Photo: NASA

Some of the brightest minds on Earth will talk to astronauts on the International Space Station about their perspective of the Universe, exoplanets and the challenges of spacewalking.

During the live call from space, three 2019 Nobel Laureates will discuss with the astronauts from the Nobel Prize Museum. ESA astronaut Christer Fuglesang will moderate the conversation between two of the Nobel Laureates in Physics, Didier Queloz and Michel Mayor, and the Nobel Laureate in Chemistry, Stanley Whittingham.

Their discoveries are crucial to the work taking place on the International Space Station.

This year the Nobel Prize in Physics rewards new understanding of the Universe’s structure and history, and the first discovery of a planet orbiting a solar-type star outside our Solar System. Cosmology and exoplanets are among the key themes investigated by ESA’s space science missions, with exo-planet hunter Cheops launching later this year.

The Nobel Prize in Chemistry rewards the development of the powerful lithium ion battery. Jessica will recount first-hand how she helped install new lithium-ion batteries during her recent spacewalk to improve the Station’s power capacity following spacewalks with ESA astronauts Tim Peake and Thomas Pesquet on other spacewalks to upgrade to lithium-ion batteries.

Luca is deeply involved in several challenging spacewalks to service the International Space Station’s largest scientific instrument. The Alpha Magnetic Spectrometer (AMS-02) is a sub-atomic particle detector that looks for dark matter, antimatter and measures cosmic rays – high energy particles that travel through space at close to the speed of light.

The European astronaut has carried out two spacewalks to date to maintain AMS-02’s cooling system and ensure it can continue to provide more groundbreaking science to the scientific community for and its principal investigator Samuel Ting, who received the Nobel Prize in Physics in 1976.

All the Nobel Laureates of 2019, who will visit the museum the same morning, are invited to the event. Members of the Nobel committees and general public will be part of the audience.


Event programme

Friday, 6 December 2019

15:00 – 15:20 CET(14:00 – 14:20 GMT)


Participants at International Space Station                                  

ESA astronaut Luca Parmitano

NASA astronaut Jessica Meir


Participants at Nobel Prize Museum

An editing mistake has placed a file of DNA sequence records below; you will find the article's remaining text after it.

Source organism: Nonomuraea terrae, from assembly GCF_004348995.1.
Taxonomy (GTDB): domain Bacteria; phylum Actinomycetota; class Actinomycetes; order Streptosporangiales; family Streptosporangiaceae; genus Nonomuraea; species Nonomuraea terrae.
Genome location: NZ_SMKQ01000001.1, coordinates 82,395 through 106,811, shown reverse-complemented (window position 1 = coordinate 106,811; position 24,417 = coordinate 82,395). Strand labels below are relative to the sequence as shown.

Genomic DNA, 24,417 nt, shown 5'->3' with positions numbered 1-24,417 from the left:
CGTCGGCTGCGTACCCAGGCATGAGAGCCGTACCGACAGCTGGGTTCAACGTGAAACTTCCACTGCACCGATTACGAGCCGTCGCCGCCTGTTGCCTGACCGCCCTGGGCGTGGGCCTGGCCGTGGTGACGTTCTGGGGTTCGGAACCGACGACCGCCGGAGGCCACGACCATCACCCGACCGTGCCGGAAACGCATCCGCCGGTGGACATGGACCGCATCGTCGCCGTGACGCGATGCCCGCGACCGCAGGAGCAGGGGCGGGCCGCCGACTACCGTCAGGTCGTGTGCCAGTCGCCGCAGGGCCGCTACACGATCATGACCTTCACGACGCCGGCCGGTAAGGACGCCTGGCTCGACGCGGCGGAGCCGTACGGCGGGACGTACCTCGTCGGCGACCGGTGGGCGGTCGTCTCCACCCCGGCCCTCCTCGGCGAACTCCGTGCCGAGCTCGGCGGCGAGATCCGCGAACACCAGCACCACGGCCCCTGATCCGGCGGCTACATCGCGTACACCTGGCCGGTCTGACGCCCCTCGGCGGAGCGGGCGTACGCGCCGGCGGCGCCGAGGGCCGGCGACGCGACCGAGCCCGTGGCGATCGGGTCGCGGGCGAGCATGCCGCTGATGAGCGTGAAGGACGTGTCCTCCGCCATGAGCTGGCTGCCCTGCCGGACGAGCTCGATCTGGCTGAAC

ESA astronaut Christer Fuglesang

Nobel Prize in Physics Didier Queloz

Nobel Prize in Physics Michel Mayor

Nobel Prize in Chemistry Stanley Whittingham

The event will start at 14:45 with a question and answer session with the Nobel Laureates, moderated by Anna Sjöström Douagi, Science and Program Director, Nobel Prize Museum.

Media are invited to watch the livestream of the in-flight call on ESA Web TV:


Media registration

Media wishing to follow the video call from the Nobel Prize Museum in Stockholm, Sweden can apply for accreditation via by 2 December at the latest.

No filming is allowed at the venue.


For further information, please contact

ESA Newsroom and Media Relations
Ninja Menning
Tel: +31 71 56 56 409
More information about ESA:

Nobel Prize Museum
Rebecka Oxelström
Tel: +46 734 12 66 75

More information about the Nobel Prize:



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For questions or more information related to ESA images, please contact directly

About Nobel Prize Museum

The Nobel Prize shows that ideas can change the world. The courage, creativity and perseverance of the Nobel Laureates inspire us and give us hope for the future. Videos, in-depth guided tours and donated artefacts tell about the Laureates and their contributions for the greatest benefit to humankind. Based on the Nobel Prize’s unique combination of fields – natural sciences, literature and peace – we examine the great issues of our time and show how we can respond to them with science, humanism and cooperation. Through our exhibitions, school programmes, lectures and dialogues, we at the Museum would like to generate public engagement for a better world. Today we are located on Stortorget, the main square in Stockholm’s Old Town. In the future we will be creating a new home for the Nobel Prize in the heart of the Swedish capital.